Mayor Baraka on Newark’s future: first 100 days dedicated to leading “a city that everybody can be proud of again”

NEWARK – On an inauguration day in Newark whose soundtrack was a mix of Irish bagpipes, Puerto Rican salsa and African drums, as well as a fired-up speech by Ras Baraka, the new mayor’s first remarks to the press were those of quiet reflection.

PolitickerNJ.com asked Baraka a two-part question moments after he finished his inaugural address on a steamy Tuesday in front of the New Jersey Performing Arts Center (NJPAC). Newark’s 40th mayor was asked what was going through his heart and mind on the day he was sworn in, and how Baraka’s thoughts and emotions would affect his policies during the first 100 days of his administration.

“I didn’t really feel this whole mayor thing until I left my home this morning and saw all the police outside of my house. My neighbors on the porch, taking pictures and waving. I realized that they were doing that for me,” Baraka said. “When I got into the car, put on my headphones, and listened to Nina Simone, that was probably the first time that I felt overwhelmed.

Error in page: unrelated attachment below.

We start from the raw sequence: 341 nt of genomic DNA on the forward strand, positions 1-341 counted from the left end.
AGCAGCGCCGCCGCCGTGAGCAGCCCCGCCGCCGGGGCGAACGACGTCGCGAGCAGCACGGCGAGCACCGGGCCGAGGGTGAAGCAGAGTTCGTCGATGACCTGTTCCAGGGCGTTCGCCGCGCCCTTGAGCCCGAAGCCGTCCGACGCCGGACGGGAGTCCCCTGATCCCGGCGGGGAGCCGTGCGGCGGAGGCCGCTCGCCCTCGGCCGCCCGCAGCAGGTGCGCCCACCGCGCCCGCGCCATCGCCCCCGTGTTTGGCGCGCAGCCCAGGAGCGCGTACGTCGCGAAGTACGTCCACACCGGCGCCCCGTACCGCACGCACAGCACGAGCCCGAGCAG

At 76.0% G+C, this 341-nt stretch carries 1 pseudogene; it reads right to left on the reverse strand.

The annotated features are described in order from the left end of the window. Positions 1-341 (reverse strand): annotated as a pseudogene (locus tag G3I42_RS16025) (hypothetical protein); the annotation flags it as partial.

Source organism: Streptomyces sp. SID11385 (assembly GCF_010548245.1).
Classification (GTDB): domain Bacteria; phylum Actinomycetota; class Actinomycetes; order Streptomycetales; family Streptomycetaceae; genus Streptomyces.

“Thinking about my dad, and him not being here this day, was a lot for me,” said Baraka, 44, remembering his father, the famed poet and activist Amiri Baraka, who died in January. 

“The first 100 days are completely dedicated to the people of this city – to make sure that all of the things that Newark has wanted, prayed for and fought for, that God gave me the ability to do today, happens,” added Baraka, pausing when his voice choked with emotion. “Whether it be safe streets, jobs, families that are struggling, and a city that everybody can be proud of again.”  Mayor Baraka on Newark’s future: first 100 days dedicated to leading “a city that everybody can be proud of again”